If you have read my blog before you will know that, at the age of 38, I suffered a myocardial infarction (MI, better known as a heart attack). It was caused by a combination of bad habits – a sedentary lifestyle, poor diet, smoking and a general lack of exercise. That was five years ago and I have come along way since that hospital bed in Scotland, completely turning my life around by taking up cycling and running.
I don’t want anybody to have to go through what I did on the fateful day in April 2011. Through my involvement with the Ordnance Survey #GetOutside Campaign, I’ve been sharing my story to encourage others to become active, whilst offering hope and inspiration to other heart failure patients that there is a future after such life changing events.
To mark the 5th anniversary of my MI and raise awareness of Heart Failure I’ve set myself a few challenges for April and May: –
I’ll be in my bright orange OS GetOutside kit for all four rides, do please say hello if you see me!
The main event is London to Paris, I leave Greenwich at 4pm on Saturday 30th and need to arrive at the Eiffel Tower before 4pm on the Sunday (70 miles to Newhaven for the four hour night ferry crossing to Dieppe and then 120 miles to Paris).
Whilst awareness of Heart Disease/Failure and getting people more active is my main driving force, I would like to raise much needed funds for Pumping Marvellous, a heart charity that represents the needs of nearly one million heart failure patients and just as importantly the patients families, at the same time.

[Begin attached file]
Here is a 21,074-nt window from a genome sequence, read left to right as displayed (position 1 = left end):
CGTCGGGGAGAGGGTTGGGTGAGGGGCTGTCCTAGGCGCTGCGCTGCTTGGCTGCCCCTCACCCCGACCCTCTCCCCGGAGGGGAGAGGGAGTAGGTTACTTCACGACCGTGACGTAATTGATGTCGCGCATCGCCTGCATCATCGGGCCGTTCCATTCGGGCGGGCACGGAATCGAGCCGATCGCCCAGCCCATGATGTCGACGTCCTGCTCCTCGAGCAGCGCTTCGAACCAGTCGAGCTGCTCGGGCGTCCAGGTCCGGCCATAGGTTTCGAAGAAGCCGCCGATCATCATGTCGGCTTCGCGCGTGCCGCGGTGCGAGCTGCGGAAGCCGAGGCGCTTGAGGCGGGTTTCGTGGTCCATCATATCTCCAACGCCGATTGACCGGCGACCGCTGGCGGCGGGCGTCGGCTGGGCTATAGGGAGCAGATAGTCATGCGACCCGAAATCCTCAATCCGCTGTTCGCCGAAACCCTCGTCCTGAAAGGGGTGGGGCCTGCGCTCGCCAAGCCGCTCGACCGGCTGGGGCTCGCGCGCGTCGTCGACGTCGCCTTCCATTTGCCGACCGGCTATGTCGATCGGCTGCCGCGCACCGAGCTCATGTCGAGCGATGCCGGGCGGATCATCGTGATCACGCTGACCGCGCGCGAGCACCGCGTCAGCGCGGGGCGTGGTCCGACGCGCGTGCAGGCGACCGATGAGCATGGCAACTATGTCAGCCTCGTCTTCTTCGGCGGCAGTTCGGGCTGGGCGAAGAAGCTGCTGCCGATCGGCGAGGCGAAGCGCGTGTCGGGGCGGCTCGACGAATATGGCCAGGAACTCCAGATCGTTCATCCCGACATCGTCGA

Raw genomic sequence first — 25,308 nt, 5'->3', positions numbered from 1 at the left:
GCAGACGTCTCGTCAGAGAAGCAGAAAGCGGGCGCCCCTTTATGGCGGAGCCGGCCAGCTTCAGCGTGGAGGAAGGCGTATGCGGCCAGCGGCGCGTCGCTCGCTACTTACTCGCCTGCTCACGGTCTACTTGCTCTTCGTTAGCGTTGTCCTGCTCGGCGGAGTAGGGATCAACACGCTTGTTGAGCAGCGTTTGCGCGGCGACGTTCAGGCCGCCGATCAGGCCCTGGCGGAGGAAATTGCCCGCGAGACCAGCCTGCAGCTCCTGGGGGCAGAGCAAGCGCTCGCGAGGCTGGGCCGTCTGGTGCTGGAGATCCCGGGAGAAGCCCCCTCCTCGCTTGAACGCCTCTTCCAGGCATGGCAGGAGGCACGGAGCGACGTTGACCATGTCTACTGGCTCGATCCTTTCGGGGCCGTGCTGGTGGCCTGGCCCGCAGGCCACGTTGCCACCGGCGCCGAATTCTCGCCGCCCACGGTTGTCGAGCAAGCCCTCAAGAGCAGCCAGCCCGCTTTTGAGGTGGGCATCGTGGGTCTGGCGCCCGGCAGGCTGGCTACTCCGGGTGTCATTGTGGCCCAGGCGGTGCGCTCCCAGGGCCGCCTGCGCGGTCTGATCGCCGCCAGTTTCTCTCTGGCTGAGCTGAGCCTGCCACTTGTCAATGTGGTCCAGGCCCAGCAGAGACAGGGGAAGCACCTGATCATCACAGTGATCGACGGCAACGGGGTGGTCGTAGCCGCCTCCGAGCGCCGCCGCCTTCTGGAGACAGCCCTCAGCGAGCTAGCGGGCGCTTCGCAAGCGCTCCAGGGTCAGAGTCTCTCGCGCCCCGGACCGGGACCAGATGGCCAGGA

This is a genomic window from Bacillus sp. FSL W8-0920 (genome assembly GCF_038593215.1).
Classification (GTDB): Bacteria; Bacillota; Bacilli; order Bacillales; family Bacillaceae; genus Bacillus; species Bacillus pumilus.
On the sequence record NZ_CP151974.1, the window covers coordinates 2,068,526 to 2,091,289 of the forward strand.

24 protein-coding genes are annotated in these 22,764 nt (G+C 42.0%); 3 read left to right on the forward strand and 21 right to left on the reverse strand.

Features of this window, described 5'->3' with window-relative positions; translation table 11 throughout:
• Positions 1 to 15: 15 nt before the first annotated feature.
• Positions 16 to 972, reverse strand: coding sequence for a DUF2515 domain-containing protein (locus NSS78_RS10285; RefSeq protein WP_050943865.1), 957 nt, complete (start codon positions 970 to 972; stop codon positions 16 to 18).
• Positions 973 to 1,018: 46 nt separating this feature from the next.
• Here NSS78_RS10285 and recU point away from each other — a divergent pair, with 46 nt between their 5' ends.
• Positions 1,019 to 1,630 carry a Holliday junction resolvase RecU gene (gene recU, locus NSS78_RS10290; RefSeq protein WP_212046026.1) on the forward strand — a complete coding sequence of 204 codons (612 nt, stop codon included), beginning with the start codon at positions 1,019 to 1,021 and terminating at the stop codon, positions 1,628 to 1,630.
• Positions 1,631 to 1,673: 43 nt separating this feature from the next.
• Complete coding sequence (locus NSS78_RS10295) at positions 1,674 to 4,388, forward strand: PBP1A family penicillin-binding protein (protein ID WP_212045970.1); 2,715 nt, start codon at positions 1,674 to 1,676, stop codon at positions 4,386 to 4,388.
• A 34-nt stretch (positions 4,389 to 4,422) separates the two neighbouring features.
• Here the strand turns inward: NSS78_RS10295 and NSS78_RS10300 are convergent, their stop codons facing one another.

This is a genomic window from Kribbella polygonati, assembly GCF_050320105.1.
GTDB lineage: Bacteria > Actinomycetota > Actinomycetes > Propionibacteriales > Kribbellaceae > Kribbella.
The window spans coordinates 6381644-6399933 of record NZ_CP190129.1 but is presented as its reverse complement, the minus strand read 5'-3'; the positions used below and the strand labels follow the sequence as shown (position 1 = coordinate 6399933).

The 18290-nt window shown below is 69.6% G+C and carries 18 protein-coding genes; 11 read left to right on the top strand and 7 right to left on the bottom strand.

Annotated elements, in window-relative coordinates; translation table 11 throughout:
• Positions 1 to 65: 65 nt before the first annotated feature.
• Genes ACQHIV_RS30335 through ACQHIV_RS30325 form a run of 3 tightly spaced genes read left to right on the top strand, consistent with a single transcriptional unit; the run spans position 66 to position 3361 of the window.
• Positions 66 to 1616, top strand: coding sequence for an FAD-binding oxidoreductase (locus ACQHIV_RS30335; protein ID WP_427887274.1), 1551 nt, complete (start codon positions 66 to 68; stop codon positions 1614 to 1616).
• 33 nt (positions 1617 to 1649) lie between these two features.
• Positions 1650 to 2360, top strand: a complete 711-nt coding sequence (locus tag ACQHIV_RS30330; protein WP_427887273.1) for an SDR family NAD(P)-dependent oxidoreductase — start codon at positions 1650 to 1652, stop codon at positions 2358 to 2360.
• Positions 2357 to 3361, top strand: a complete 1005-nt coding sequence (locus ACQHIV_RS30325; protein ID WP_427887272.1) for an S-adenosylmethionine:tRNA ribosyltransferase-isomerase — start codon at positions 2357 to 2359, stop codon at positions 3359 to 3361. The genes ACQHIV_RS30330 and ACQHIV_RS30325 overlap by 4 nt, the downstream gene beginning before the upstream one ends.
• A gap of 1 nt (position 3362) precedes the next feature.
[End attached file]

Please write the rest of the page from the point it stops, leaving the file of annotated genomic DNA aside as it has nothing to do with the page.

If you would like to help the fight against heart failure – 20% of the adult population in the UK will be touched by heart failure and heart disease at sometime in their life – please donate to Pumping Marvellous by visiting my Just Giving page www.justgiving.com/coeurcycliste
With the temperature starting to drop, the evenings getting darker and the sportive season drawing to a close many people will be thinking of packing the bike and cycling kit away for the winter. If this is you, please think again, you can easily continue to ride throughout the winter, you just need to plan ahead.
The change in conditions means that you aren’t likely to get a personal best or be hitting your highest average speeds. So enjoy the slower pace, grab a map, a camera and go out exploring, turn down that road you always pass, find new routes and the enjoy the views and ride.
I came across this lovely little lane, with it’s tunnel effect of trees and leaf covered verges, completely by accident one day whilst out cycling.
Another day, I got to enjoy a frosty morning with the mist slowly being burnt away by the rising sun, casting long shadows as I cycled through this avenue of oak trees.
The low evening sun with it’s golden light illuminating the landscape, gives you that added incentive to climb up through the valley to find the highest vantage point.
“There is no such thing as the wrong type of weather, just the wrong choice in clothing” – I can’t remember who said it or where I first heard it, but it is so true.
Plan ahead, check the weather forecast and dress accordingly. You may need to invest in some winter specific bike clothing, but it’s money well spent. I would say at a minimum you should have a windstopper jacket, lightweight showerproof jacket (that you can pack away into a jersey pocket), a pair of roubaix lined bib tights, overshoes, full finger gloves, neck warmer/buff and a windproof skull cap. If you’re looking for a skull cap I would recommend the Pearl Izumi Barrier Skull Cap, it’s the best for keeping your head and more importantly your ears warm!